Shaders, streamprocessors and cores. So what are these?

Shaders, streamprocessors and cores are different words for the same thing. Remember the "many smaller and simpler cores" in the previous paragraph? Well, these cores go by three different names. Some people call them shaders, some call them streamprocessors and some simply call them cores. The naming spaghetti stems partially from the previous generations of graphics cards where these cores could only really be used for a very specific purpose: coloring (or "shading") pixels depending on how the light in your 3D game world would hit them. That is why they were initially called "pixel shaders" or simply "shaders".

Because of the awesome calculating power a graphics processor is capable of, NVidia has started to make these simple shaders a little more complex with their "CUDA" architecture so that the power of the GPU could be used for more than just 3D gaming. The extreme speed at which GPUs can do certain calculations have also recently found them a home in supercomputers.

The 2011 product lines of AMD and NVidia still have significant differences in architecture, the most distinctive difference is this:

  • NVidia has fewer cores but they are capable of more complex tasks than the AMD cores.
  • AMD has more cores that can significantly speed up some calculations but are less flexible.

This is the main reason that you can't simply compare "core count" between AMD and NVidia GPUs to estimate their relative performance. Comparison of GPUs from the same manufacturer is a fair performance indicator. Obviously this comparison works best when comparing cards within the same generation (for example comparing the core count between an AMD HD 6870 and HD 6950).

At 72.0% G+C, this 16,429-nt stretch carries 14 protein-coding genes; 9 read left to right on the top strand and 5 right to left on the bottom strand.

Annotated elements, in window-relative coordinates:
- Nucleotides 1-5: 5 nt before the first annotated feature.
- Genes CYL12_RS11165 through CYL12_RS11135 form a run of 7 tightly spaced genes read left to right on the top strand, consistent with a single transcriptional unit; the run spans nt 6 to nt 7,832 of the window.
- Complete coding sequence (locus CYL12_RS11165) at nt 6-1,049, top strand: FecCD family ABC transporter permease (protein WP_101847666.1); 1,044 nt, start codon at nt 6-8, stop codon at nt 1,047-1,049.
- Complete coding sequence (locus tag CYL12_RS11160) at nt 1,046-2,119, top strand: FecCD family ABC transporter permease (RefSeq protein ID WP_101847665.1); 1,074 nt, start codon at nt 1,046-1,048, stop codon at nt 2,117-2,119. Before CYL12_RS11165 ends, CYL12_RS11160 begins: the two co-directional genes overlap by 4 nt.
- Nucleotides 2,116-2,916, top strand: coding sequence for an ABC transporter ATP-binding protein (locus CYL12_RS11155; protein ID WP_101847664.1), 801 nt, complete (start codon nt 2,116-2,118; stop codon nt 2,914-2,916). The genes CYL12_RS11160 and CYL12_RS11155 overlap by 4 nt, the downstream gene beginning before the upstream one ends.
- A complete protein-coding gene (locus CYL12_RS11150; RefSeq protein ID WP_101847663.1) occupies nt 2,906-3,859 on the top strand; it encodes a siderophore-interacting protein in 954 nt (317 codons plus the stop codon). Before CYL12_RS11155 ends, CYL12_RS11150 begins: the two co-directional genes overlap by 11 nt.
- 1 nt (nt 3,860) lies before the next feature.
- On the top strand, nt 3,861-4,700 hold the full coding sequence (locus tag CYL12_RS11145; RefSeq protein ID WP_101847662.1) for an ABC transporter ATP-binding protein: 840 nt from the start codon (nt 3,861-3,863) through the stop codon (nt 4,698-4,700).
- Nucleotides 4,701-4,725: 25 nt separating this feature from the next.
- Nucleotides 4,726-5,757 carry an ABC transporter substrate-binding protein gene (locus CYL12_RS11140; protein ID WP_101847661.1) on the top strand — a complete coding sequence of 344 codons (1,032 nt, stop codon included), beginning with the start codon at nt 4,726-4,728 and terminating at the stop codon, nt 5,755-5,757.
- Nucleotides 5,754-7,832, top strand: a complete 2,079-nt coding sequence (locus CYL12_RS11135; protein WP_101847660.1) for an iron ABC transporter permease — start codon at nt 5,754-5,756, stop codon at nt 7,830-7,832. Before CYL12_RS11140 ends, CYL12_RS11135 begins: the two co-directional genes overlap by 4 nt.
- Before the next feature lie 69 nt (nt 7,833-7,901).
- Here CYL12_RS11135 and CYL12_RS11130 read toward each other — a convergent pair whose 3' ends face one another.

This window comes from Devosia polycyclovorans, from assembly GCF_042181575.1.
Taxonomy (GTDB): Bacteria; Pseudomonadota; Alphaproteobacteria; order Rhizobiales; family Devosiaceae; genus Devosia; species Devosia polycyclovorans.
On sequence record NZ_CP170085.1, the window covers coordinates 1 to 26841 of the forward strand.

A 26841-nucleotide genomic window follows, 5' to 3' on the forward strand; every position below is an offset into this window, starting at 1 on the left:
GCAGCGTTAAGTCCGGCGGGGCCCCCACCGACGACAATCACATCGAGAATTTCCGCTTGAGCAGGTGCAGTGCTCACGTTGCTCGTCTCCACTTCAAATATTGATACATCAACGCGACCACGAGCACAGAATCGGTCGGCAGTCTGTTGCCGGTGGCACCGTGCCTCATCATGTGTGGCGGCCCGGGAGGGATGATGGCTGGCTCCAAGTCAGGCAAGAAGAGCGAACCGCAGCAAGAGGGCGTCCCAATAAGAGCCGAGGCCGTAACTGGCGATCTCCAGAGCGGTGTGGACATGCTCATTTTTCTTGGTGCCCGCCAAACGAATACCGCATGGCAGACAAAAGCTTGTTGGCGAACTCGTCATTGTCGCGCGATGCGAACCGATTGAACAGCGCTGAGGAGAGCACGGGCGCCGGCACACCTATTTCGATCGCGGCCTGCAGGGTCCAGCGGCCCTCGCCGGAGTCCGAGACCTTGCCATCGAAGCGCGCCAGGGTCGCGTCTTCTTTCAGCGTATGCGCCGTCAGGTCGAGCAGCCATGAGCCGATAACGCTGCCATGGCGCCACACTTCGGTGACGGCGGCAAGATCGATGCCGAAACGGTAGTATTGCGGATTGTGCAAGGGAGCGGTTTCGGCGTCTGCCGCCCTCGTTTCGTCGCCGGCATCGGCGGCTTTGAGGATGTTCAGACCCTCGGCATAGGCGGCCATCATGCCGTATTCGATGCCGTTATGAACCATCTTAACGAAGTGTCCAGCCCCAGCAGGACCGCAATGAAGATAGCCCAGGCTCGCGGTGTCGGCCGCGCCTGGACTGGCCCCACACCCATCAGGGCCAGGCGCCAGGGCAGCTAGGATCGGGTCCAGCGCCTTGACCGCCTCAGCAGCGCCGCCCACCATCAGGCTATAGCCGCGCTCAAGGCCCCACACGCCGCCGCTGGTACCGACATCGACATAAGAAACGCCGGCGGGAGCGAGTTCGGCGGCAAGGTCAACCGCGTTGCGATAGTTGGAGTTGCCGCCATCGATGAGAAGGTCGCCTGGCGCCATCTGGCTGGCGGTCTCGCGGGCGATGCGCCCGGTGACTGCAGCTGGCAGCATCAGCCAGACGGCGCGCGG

You can compare these between generations as well but with less accuracy (for instance the HD 6870 versus the HD 5850). Oftentimes the difference between generations like these are minor optimizations. These optimizations also aren't necessarily performance optimizations but can also be optimizations that affect power consumption and heat output. An example of those optimizations is the comparison between NVidia's GTX 460 and GTX 560. Both have the same core count (336) but the GTX 560 has some optimizations that limit it's power consumption and heat output. As a consequence of this, the GTX 560 can be (and is) clocked higher.

There are ofcourse also other differences but for the purpose and scope of this writeup I'll just mention these two for now. It is worth mentioning however that on the current NVidia architecture these cores run at twice the clockspeed that the rest of the GPU runs at. This is why specifications for NVidia often mention the shader clock in addition to (or in place of) the GPU clock.

So which is better? Many simple streamprocessors or fewer more complex ones?

Hoping for a simple answer right about now? Sorry to disappoint :-) The truth is that comparing AMD and NVidia on this is a bit like comparing apples and oranges. In some scenarios the AMD design will win while in others the NVidia design will win when it comes to performance.

The NVidia design does offer a little more flexibility when it comes to non-graphical usage scenarios. This is how PhysX came to exist, as a prime example of what the NVidia architecture has to offer besides pure graphics. AMD is fast making up that difference with their new GCN (Graphics Core Next) architecture that will hit the virtual store shelves in just a few days with the new HD7970.